May 31, 2010
Went out with my camera this morning into a hard rain. A road race broke out. I became the race photographer. I guess I was dressed for it.
The race was the inaugural Run 4 (miles) Memorial Day here in Eugene, Oregon. The Stars and Stripes rippled in the wind and rain, as if in blessing to the gathered faithful.
I met a couple of Vietnam vets who were there for the run — to “represent,” one of them told me with a grin. We talked about the weather, how the hedgerows were electric green in the downpour. I heard subtext in the rain talk, sensed it was a memory of jungle and youth. The far-off looks told me that memory is where you find it.
After a moment or two they asked me where I served. Might have been my new haircut. Told ‘em I didn’t. Told ‘em that rectitude is hard to come by, even now. “Fuckin’ A,” one of them said, nodding in the direction of the hedgerows. “Semper Fi,” said the other, looking right at me. “Not me,” I said, “I don’t deserve that. Didn’t earn it.” He looked steady at me. Not sure, even now, what he saw. “I reckon you do,” said he. “Thank you for what you guys did back then,” is what I said. “And what you do now.”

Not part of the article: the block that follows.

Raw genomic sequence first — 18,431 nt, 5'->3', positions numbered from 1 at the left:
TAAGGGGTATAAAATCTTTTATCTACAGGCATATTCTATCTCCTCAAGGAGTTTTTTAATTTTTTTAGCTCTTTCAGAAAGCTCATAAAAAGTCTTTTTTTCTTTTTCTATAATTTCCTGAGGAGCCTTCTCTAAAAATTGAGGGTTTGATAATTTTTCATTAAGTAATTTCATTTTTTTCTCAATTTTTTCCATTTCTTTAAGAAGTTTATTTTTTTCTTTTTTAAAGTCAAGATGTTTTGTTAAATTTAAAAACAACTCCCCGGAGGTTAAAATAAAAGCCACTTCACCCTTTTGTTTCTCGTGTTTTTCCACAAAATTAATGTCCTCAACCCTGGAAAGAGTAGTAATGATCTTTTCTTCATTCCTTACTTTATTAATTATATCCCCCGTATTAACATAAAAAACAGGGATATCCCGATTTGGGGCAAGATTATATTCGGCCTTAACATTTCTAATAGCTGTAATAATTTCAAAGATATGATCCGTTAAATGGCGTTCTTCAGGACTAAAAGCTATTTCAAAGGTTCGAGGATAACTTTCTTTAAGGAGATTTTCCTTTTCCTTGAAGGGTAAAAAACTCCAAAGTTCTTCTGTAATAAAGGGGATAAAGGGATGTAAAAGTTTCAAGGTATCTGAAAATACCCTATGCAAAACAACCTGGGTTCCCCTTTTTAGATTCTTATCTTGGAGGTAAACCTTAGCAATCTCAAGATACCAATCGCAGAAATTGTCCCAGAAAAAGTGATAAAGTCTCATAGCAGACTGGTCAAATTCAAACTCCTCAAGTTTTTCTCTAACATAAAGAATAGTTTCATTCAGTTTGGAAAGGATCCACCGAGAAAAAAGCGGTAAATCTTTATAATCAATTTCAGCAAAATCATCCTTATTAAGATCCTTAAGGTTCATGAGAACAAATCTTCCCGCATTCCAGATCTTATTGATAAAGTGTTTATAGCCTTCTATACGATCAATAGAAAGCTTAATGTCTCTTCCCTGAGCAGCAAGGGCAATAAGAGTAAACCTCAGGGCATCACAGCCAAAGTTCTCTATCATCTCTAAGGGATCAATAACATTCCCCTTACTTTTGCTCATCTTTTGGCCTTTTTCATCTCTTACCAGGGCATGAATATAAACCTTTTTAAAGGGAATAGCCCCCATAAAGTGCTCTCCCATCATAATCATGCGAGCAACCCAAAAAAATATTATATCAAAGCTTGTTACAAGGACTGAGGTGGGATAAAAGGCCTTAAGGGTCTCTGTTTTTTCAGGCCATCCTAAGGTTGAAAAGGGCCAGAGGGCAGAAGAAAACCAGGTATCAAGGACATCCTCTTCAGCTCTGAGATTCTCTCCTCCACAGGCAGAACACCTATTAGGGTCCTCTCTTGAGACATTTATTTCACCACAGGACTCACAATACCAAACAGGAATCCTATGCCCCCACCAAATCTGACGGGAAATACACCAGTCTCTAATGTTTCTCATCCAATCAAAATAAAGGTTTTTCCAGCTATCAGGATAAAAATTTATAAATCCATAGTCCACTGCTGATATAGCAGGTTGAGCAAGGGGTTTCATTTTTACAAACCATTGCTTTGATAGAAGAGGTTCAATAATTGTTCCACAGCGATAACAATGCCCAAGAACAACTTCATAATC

The starter’s gun went off, the pictures got taken, the runners passed us by. Later in the day the sun came out; the world here dried off and sparkled into the twilight. The air was filled with barbeque and laughter and the occasional silence of a drifting memory happening in the midst of celebration.
“Hope is a belief in positive outcome” Vince Alongi @ Flickr.com. Creative Commons. Some Rights Reserved.
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